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Authors: Daloz Anne S., Camargo S. J., Kossin J. P., Emanuel K., Horn M., et al.
Title: Cluster Analysis of Downscaled and Explicitly Simulated North Atlantic Tropical Cyclone Tracks

A realistic representation of the North Atlantic tropical cyclone tracks is crucial as it allows, for example, explaining potential changes in U.S. landfalling systems. Here, the authors present a tentative study that examines the ability of recent climate models to represent North Atlantic tropical cyclone tracks. Tracks from two types of climate models are evaluated: explicit tracks are obtained from tropical cyclones simulated in regional or global climate models with moderate to high horizontal resolution (1°–0.25°), and downscaled tracks are obtained using a downscaling technique with large-scale environmental fields from a subset of these models. For both configurations, tracks are objectively separated into four groups using a cluster technique, leading to a zonal and a merid. . .
Date: 02/2015 Publisher: Journal of Climate Pages: 1333 - 1361 DOI: 10.1175/JCLI-D-13-00646.1 Available at:
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Authors: Marchand R., Miyake Y., Usui H., Deca J., Lapenta G., et al.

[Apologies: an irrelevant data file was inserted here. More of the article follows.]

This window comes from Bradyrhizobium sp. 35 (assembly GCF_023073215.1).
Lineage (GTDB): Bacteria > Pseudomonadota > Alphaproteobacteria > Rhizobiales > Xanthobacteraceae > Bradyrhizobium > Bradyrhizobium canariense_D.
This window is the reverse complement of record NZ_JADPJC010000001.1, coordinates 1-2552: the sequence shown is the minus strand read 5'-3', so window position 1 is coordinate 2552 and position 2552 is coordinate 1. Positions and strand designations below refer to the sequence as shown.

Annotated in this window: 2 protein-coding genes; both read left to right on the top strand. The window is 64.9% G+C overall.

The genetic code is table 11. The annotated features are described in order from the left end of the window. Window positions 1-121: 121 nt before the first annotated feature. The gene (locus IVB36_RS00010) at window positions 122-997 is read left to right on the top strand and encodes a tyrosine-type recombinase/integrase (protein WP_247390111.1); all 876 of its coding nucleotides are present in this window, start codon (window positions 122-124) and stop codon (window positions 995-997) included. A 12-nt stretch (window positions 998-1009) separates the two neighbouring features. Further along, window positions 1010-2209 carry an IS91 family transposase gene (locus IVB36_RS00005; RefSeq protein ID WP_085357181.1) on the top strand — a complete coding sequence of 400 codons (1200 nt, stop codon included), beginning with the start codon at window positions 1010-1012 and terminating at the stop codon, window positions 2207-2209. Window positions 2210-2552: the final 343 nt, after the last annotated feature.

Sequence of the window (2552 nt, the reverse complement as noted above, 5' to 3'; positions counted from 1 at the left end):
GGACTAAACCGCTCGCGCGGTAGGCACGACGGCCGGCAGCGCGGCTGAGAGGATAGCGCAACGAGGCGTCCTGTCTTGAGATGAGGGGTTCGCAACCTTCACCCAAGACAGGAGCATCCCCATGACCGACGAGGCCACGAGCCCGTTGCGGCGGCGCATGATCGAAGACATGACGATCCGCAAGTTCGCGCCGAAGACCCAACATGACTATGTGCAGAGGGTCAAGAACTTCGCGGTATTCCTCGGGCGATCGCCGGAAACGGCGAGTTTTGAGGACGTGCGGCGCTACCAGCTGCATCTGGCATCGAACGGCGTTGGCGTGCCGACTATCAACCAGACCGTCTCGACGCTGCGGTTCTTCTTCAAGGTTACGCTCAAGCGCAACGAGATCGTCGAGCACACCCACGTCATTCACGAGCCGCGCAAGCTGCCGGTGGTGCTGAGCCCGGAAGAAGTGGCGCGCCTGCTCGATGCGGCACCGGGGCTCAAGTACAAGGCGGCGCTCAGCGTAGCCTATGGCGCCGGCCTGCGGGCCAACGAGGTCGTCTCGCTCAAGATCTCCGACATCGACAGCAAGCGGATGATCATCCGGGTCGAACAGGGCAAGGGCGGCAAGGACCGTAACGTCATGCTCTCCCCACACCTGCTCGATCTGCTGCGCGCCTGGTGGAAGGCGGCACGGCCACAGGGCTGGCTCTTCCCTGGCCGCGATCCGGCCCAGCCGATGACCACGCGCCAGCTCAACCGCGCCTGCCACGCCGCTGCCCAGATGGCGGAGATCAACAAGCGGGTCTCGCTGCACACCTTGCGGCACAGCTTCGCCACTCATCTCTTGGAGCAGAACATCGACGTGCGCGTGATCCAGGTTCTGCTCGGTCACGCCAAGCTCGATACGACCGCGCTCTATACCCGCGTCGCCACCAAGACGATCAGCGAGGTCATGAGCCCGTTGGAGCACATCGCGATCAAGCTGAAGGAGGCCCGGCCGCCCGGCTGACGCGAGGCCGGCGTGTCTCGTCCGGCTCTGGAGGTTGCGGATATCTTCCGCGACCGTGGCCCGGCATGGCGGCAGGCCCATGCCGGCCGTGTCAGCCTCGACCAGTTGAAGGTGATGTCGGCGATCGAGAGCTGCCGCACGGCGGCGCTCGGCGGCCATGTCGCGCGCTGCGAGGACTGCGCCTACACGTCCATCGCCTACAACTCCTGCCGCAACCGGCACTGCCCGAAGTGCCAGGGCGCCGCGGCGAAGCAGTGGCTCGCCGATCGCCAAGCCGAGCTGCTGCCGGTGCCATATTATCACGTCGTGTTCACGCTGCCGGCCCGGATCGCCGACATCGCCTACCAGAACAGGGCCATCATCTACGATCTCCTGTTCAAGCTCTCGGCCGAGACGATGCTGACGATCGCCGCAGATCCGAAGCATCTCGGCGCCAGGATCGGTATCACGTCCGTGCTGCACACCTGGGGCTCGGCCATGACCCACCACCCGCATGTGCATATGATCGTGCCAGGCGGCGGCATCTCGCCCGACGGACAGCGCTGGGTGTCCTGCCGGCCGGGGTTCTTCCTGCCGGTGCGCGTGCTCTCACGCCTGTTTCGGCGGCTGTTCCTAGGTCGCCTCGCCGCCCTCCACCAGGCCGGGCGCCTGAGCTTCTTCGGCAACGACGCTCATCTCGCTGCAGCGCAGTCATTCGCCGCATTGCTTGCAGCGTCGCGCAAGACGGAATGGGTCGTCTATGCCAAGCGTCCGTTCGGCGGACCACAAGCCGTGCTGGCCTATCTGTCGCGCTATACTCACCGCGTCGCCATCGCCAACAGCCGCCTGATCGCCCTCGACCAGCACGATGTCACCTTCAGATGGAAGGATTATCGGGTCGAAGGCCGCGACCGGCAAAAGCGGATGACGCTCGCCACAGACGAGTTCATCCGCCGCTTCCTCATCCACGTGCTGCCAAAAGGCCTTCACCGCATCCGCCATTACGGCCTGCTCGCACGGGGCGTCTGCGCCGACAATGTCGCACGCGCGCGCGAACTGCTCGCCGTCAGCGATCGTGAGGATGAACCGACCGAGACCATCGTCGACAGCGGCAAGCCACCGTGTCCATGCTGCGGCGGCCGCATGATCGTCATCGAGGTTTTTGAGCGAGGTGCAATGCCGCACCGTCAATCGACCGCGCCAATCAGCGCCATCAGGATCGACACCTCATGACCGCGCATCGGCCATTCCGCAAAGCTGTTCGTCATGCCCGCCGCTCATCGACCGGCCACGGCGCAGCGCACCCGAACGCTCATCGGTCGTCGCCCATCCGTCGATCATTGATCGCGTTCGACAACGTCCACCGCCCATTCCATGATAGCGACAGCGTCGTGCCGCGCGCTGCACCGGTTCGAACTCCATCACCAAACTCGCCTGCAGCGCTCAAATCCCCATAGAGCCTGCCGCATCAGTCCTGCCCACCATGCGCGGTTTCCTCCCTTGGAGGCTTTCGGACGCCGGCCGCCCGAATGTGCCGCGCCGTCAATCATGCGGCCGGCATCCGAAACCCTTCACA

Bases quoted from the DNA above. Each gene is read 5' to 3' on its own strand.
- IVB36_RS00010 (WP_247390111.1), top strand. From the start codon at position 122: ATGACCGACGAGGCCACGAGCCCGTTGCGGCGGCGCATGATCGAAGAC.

Title: Cross-comparison of spacecraft-environment interaction model predictions applied to Solar Probe Plus near perihelion

Five spacecraft-plasma models are used to simulate the interaction of a simplified geometry Solar Probe Plus (SPP) satellite with the space environment under representative solar wind conditions near perihelion. By considering similarities and differences between results obtained with different numerical approaches under well defined conditions, the consistency and validity of our models can be assessed. The impact on model predictions of physical effects of importance in the SPP mission is also considered by comparing results obtained with and without these effects. Simulation results are presented and compared with increasing levels of complexity in the physics of interaction between solar environment and the SPP spacecraft. The comparisons focus particularly on spacecraft floating po. . .
Date: 06/2014 Publisher: Physics of Plasmas Pages: 062901 DOI: 10.1063/1.4882439 Available at:
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Authors: Velli Marco, Lionello Roberto, Linker Jon A., and ć Zoran

The expansion of a coronal hole filled with a discrete number of higher density coronal plumes is simulated using a time-dependent two-dimensional code. A solar wind model including an exponential coronal heating function and a flux of Alfvén waves propagating both inside and outside the structures is taken as a basic state. Different plasma plume profiles are obtained by using different scale heights for the heating rates. Remote sensing and solar wind in situ observations are used to constrain the parameter range of the study. Time dependence due to plume ignition and disappearance is also discussed. Velocity differences of the order of ~50 km s-1, such as those found in microstreams in the high-speed solar wind, may be easily explained by slightly different heat depositio. . .
Date: 07/2011 Publisher: The Astrophysical Journal Pages: 32 DOI: 10.1088/0004-637X/736/1/32 Available at: